Towards Automated Cardiovascular Image Interpretation: an Integral Approach
Dutch Science Foundation NWO, Innovational Research Incentive, "vernieuwingsimpuls", awarded 2001
Boudewijn Lelieveldt, Ph.D, Avan Suinesiaputra, M.Sc
Cardiovascular disease poses a major health problem in the western world, and early and accurate diagnosis is critically important for successful treatment. Recently, modern imaging techniques such as Magnetic Resonance Imaging (MRI) and Multi-Slice Computed Tomography (MSCT) have become recognized as powerful diagnostic modalities, enabling such a detailed assessment of the presence and extent of cardiovascular disease. Both modalities are characterized by their 4D nature of the image data and high spatial and temporal resolutions, with MRI having the advantage of absence of ionizing radiation. Latest developments also indicate that the coronary arterial wall and plaque composition can be determined by MRI. MSCT at present provides a higher resolution of the coronary arteries, and is the only technique that allows the assessment of calcium in the coronaries. Apart from diagnostic applications, MRI and MSCT also play an important role in understanding the mechanisms involved in the progression of cardiovascular disease.
Because of the rapid progress in cardiovascular MR and CT acquisition techniques, a new problem has surfaced: the amount of image data involved in a comprehensive patient study is massive (1500-5000 images.) This makes it a formidable task for the radiologist, cardiologist or technician to interpret the image data, let alone analyze all these images quantitatively with simple measurement tools. Moreover, manual analysis is subjective and compromises the accuracy and reproducibility of quantitative measurements. These factors have generated a great demand for tools that facilitate and further automate the accurate analysis of cardiac MR and CT patient examinations. In other words, what the radiologist / cardiologist needs is a âsingle analysis buttonâ that executes the automated extraction of clinically relevant information about the function of the heart and the status of the coronary arteries from these thousands of images, all within a matter of minutes.
The goal of this research program is the development of novel, automated and highly robust analysis tools to facilitate the interpretation of cardiac MR and MSCT patient examinations in routine clinical practice and clinical research with minimal human interaction. Ideally, a novel system is envisioned that will automatically recognize and present the radiologist /cardiologist with diagnostic evidence for a suspected disease based on the imaging parameters. Currently, no such tools exist. To realize this goal, we focus on the development of novel computer algorithms for:
- On-line analysis of global and regional left- and right ventricular function in (real-time) cardiac MR images,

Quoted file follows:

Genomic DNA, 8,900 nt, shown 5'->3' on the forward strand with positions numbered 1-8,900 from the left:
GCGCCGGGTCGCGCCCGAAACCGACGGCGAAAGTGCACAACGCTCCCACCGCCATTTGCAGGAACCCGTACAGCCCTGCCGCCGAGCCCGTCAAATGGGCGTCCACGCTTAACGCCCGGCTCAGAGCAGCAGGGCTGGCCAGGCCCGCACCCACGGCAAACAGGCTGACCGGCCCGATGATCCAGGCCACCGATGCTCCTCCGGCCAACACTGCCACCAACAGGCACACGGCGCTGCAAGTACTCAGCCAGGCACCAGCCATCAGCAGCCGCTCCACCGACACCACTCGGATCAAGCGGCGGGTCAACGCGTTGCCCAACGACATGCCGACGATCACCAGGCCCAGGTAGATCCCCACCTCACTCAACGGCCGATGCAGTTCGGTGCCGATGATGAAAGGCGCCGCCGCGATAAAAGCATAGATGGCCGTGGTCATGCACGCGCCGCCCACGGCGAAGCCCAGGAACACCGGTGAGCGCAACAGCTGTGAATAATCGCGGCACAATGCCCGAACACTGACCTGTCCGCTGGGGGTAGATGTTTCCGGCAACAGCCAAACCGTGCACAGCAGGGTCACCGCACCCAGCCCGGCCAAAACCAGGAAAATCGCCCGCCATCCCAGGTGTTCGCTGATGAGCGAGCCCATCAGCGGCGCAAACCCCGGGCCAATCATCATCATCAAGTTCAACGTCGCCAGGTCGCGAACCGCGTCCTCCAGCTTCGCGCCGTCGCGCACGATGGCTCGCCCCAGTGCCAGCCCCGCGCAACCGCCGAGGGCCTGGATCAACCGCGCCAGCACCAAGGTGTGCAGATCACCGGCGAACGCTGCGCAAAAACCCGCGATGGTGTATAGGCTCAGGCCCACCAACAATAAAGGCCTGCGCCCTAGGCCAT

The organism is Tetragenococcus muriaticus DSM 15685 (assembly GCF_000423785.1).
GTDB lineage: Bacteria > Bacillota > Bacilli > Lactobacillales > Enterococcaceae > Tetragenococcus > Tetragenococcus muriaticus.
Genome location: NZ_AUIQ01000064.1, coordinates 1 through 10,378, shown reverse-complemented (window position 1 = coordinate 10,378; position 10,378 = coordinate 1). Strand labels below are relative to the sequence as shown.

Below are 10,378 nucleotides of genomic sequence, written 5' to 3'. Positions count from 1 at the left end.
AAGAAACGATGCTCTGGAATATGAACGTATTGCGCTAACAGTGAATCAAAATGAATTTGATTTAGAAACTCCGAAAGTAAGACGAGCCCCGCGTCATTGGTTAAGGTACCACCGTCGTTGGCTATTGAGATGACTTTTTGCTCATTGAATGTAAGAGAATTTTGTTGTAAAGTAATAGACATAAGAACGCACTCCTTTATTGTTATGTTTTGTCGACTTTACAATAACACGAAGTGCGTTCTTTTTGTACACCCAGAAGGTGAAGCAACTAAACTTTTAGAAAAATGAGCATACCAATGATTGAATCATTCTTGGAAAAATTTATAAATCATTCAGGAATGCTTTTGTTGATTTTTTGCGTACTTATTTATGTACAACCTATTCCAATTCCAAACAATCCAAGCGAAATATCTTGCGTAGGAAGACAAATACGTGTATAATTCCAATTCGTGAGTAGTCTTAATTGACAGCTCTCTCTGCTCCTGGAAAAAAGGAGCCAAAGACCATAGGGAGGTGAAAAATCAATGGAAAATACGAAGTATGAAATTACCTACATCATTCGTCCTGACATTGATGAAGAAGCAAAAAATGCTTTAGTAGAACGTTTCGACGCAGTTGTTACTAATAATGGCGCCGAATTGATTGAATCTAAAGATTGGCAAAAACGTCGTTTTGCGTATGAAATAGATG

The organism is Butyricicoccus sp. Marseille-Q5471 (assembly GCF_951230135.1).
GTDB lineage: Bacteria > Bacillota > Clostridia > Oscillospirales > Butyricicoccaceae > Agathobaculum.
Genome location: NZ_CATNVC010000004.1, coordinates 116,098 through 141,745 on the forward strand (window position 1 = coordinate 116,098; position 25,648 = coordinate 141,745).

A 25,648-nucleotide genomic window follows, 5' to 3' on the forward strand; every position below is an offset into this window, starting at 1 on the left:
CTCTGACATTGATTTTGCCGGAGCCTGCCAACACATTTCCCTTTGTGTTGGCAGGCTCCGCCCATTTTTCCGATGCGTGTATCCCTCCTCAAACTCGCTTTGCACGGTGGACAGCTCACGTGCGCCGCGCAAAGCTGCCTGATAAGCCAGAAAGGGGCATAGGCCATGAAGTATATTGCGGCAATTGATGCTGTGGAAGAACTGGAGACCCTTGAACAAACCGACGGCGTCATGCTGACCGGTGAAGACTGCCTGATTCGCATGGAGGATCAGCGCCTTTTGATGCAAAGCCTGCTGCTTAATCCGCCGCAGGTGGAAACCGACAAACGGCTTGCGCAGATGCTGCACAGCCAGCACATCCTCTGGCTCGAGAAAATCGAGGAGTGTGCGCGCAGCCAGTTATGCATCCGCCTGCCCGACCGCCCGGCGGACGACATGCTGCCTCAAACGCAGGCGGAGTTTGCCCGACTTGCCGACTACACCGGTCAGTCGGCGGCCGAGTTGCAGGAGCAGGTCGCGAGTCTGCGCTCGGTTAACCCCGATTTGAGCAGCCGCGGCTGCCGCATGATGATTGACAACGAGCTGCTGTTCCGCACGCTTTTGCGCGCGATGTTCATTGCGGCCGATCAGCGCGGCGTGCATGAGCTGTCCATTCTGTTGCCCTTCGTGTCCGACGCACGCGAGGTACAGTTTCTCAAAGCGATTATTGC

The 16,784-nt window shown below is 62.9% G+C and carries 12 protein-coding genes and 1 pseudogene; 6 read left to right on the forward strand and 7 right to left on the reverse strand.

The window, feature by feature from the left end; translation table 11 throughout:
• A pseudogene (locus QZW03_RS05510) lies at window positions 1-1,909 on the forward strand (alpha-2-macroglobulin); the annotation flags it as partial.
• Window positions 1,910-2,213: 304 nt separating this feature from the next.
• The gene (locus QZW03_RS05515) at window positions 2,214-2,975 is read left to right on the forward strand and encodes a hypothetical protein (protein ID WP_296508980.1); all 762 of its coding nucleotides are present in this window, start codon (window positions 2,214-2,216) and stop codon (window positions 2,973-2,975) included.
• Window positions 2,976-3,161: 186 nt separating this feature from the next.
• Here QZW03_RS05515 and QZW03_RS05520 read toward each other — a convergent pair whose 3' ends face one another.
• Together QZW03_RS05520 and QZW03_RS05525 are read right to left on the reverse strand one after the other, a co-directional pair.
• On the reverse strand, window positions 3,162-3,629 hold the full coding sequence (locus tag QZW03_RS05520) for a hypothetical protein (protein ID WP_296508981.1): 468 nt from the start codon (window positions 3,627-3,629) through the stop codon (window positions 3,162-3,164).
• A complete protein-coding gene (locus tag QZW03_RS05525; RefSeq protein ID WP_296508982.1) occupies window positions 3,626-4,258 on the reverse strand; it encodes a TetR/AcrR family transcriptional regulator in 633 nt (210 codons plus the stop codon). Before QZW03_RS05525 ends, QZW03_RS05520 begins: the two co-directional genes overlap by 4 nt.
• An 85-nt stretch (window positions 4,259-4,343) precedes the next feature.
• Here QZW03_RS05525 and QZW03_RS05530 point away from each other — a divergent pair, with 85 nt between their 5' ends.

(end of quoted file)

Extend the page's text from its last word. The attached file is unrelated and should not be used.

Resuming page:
- On-line analysis of ventricular wall motion from MR tagging images and velocity encoded MR images,
- Time-continuous, trainable and adaptive contour detection that also performs robustly in exceptional cases and images of deformed patient hearts, and that is able to "learn" from new cases and observer preferences,
- Consistent and reproducible contour detection in stress-acquisitions and follow-up studies,
- Reliable functional and anatomical quantification of coronary narrowings from MSCT and MR images,
- Automated quantification of regional myocardial perfusion,
- Computer-assisted diagnosis.
These components all contribute complementary pieces to the diagnostic puzzle: the key novelty of this project lies in combining these pieces in an analysis tool for an integral patient examination. As a result, a far more complete diagnostic picture emerges than would be possible with conventional approaches, which focus on single image sets.
To realize this goal, we will tackle an array of technical challenges, with the most important five being:
Mathematical representation of a-priori knowledge. Robust automated analysis algorithms will heavily rely on expert knowledge about cardiac shape, motion, appearance, pathology and physiology. One of the key challenges of this proposal is the development and extensive evaluation of techniques that integrate expert anatomical knowledge into the automated analysis of cardiovascular images,
Integral fusion of all available image data. In cardiovascular MR and MSCT imaging protocols, multiple image sets are acquired covering the same anatomical area. Conventional post-processing methods analyze one image set at a time. In this project however, we want to prove, that by handling post-processing in the context of an integral patient examination and by simultaneously fusing information from all available image sets, we greatly increase the robustness and reliability of automated contour detection methods,
Development of generic methods to handle multiple, potentially conflicting interpretations and to deal with uncertainty in the contour detection by designing segmentation methods in a multi-agent architecture,
Development of computer-assisted diagnostic methods. We will develop separation techniques for disease-specific discriminant features that can be applied to recognize and highlight suspicious areas in the data,
Evaluation of the novel technologies in a clinical setting in collaboration with several clinical partners.
The project started on 1 januari 2002, and is currently in the startup phase.
For further information, please contact:
Boudewijn P.F. Lelieveldt, Ph.D
Division of Image Processing
Department of Radiology, 1-C2S
Leiden University Medical Center
P.O. Box 9600
2300 RC Leiden
Tel. +31 (0)71 526 4846
Fax. +31 (0)71 526 6801